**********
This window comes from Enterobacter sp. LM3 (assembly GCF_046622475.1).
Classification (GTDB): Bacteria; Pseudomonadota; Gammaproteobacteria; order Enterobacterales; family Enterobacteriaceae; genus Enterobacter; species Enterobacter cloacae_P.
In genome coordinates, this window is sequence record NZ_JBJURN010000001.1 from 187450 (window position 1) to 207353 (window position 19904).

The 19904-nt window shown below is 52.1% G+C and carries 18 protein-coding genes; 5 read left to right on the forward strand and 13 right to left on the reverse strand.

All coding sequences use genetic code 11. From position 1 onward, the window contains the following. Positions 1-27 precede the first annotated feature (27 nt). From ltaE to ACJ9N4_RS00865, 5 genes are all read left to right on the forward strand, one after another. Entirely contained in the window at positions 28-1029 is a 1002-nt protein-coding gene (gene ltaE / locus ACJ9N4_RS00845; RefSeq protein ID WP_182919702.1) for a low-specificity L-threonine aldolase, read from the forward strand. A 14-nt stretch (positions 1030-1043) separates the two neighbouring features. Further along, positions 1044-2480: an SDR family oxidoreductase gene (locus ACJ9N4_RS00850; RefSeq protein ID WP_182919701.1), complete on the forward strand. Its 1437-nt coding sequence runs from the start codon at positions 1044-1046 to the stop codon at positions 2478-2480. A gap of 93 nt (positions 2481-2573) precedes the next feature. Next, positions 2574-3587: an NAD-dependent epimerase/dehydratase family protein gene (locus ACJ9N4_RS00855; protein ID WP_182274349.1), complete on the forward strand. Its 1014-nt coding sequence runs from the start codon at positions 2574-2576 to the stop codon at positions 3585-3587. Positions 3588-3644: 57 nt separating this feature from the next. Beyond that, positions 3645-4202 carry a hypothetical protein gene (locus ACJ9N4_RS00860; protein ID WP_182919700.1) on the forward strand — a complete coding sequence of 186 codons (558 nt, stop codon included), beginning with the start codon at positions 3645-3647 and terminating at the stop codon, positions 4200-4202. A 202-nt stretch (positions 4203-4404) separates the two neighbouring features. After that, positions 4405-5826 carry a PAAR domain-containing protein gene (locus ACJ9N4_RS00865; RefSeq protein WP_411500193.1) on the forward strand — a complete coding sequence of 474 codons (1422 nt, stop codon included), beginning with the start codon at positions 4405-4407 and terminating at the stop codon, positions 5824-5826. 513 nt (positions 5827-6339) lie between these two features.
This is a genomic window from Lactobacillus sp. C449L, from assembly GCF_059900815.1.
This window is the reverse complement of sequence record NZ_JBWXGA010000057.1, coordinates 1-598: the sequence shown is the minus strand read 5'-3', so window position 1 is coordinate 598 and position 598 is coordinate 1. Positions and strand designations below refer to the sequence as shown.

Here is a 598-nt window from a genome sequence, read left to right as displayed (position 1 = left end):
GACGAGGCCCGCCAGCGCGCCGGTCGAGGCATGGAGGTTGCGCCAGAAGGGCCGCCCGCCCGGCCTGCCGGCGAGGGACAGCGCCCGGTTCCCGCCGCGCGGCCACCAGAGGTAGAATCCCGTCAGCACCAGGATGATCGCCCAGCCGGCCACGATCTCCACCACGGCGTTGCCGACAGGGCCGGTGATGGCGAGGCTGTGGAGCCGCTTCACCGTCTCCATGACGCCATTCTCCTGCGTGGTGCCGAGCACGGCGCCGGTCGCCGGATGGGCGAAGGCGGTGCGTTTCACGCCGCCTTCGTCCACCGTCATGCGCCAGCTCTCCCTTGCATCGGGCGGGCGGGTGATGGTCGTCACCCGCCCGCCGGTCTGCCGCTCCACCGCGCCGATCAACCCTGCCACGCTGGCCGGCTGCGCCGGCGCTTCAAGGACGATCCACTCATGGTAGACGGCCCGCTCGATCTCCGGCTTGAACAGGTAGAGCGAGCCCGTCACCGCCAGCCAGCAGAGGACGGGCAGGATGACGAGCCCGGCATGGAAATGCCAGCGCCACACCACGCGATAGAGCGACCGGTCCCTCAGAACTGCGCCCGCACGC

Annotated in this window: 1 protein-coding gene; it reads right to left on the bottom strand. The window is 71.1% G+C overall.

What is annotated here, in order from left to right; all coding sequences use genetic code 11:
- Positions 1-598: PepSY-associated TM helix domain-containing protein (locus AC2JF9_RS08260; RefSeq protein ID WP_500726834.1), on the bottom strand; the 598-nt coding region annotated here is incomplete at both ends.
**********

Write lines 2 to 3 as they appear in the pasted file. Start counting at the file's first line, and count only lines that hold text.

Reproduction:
Classification (GTDB): Bacteria; Pseudomonadota; Gammaproteobacteria; order Enterobacterales; family Enterobacteriaceae; genus Enterobacter; species Enterobacter cloacae_P.
In genome coordinates, this window is sequence record NZ_JBJURN010000001.1 from 187450 (window position 1) to 207353 (window position 19904).